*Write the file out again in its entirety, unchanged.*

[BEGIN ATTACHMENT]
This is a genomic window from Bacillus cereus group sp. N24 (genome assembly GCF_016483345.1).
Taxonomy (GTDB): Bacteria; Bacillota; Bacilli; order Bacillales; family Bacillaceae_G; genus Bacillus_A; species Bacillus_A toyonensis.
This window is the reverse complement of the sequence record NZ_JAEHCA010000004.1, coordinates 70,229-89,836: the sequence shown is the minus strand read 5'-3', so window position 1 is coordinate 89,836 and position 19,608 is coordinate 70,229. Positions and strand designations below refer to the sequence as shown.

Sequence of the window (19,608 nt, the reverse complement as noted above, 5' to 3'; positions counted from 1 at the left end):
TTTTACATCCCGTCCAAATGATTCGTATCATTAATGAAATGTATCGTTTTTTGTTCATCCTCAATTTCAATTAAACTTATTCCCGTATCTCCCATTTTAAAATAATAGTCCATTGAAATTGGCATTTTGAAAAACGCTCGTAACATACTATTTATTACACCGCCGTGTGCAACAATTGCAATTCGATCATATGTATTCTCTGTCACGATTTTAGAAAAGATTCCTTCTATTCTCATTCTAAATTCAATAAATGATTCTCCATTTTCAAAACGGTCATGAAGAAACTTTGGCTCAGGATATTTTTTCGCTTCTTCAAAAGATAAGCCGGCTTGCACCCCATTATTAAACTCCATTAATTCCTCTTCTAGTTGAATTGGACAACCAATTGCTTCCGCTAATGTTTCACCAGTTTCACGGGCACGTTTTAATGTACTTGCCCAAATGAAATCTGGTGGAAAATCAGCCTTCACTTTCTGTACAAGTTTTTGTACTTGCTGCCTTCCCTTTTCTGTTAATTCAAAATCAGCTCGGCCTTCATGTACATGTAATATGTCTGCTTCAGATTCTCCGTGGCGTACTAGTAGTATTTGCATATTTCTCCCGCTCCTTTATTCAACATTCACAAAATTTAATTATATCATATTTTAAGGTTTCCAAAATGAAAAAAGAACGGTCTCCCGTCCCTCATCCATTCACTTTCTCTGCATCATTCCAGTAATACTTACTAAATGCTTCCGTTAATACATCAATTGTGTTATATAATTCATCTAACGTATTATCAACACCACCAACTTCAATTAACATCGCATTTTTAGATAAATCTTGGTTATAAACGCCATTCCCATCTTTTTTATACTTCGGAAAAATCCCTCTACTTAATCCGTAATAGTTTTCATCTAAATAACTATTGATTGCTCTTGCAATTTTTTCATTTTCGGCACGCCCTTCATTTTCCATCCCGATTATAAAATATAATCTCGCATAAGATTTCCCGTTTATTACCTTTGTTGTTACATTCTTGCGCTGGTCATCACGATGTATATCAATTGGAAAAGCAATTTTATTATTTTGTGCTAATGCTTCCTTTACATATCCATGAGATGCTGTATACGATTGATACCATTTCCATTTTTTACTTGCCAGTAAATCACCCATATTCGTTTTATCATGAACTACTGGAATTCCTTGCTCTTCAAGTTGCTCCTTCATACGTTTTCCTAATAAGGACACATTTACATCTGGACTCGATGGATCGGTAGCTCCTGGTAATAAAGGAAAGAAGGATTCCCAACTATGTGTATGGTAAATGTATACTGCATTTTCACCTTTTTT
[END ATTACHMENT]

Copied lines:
This is a genomic window from Bacillus cereus group sp. N24 (genome assembly GCF_016483345.1).
Taxonomy (GTDB): Bacteria; Bacillota; Bacilli; order Bacillales; family Bacillaceae_G; genus Bacillus_A; species Bacillus_A toyonensis.
This window is the reverse complement of the sequence record NZ_JAEHCA010000004.1, coordinates 70,229-89,836: the sequence shown is the minus strand read 5'-3', so window position 1 is coordinate 89,836 and position 19,608 is coordinate 70,229. Positions and strand designations below refer to the sequence as shown.

Sequence of the window (19,608 nt, the reverse complement as noted above, 5' to 3'; positions counted from 1 at the left end):
TTTTACATCCCGTCCAAATGATTCGTATCATTAATGAAATGTATCGTTTTTTGTTCATCCTCAATTTCAATTAAACTTATTCCCGTATCTCCCATTTTAAAATAATAGTCCATTGAAATTGGCATTTTGAAAAACGCTCGTAACATACTATTTATTACACCGCCGTGTGCAACAATTGCAATTCGATCATATGTATTCTCTGTCACGATTTTAGAAAAGATTCCTTCTATTCTCATTCTAAATTCAATAAATGATTCTCCATTTTCAAAACGGTCATGAAGAAACTTTGGCTCAGGATATTTTTTCGCTTCTTCAAAAGATAAGCCGGCTTGCACCCCATTATTAAACTCCATTAATTCCTCTTCTAGTTGAATTGGACAACCAATTGCTTCCGCTAATGTTTCACCAGTTTCACGGGCACGTTTTAATGTACTTGCCCAAATGAAATCTGGTGGAAAATCAGCCTTCACTTTCTGTACAAGTTTTTGTACTTGCTGCCTTCCCTTTTCTGTTAATTCAAAATCAGCTCGGCCTTCATGTACATGTAATATGTCTGCTTCAGATTCTCCGTGGCGTACTAGTAGTATTTGCATATTTCTCCCGCTCCTTTATTCAACATTCACAAAATTTAATTATATCATATTTTAAGGTTTCCAAAATGAAAAAAGAACGGTCTCCCGTCCCTCATCCATTCACTTTCTCTGCATCATTCCAGTAATACTTACTAAATGCTTCCGTTAATACATCAATTGTGTTATATAATTCATCTAACGTATTATCAACACCACCAACTTCAATTAACATCGCATTTTTAGATAAATCTTGGTTATAAACGCCATTCCCATCTTTTTTATACTTCGGAAAAATCCCTCTACTTAATCCGTAATAGTTTTCATCTAAATAACTATTGATTGCTCTTGCAATTTTTTCATTTTCGGCACGCCCTTCATTTTCCATCCCGATTATAAAATATAATCTCGCATAAGATTTCCCGTTTATTACCTTTGTTGTTACATTCTTGCGCTGGTCATCACGATGTATATCAATTGGAAAAGCAATTTTATTATTTTGTGCTAATGCTTCCTTTACATATCCATGAGATGCTGTATACGATTGATACCATTTCCATTTTTTACTTGCCAGTAAATCACCCATATTCGTTTTATCATGAACTACTGGAATTCCTTGCTCTTCAAGTTGCTCCTTCATACGTTTTCCTAATAAGGACACATTTACATCTGGACTCGATGGATCGGTAGCTCCTGGTAATAAAGGAAAGAAGGATTCCCAACTATGTGTATGGTAAATGTATACTGCATTTTCACCTTTTTT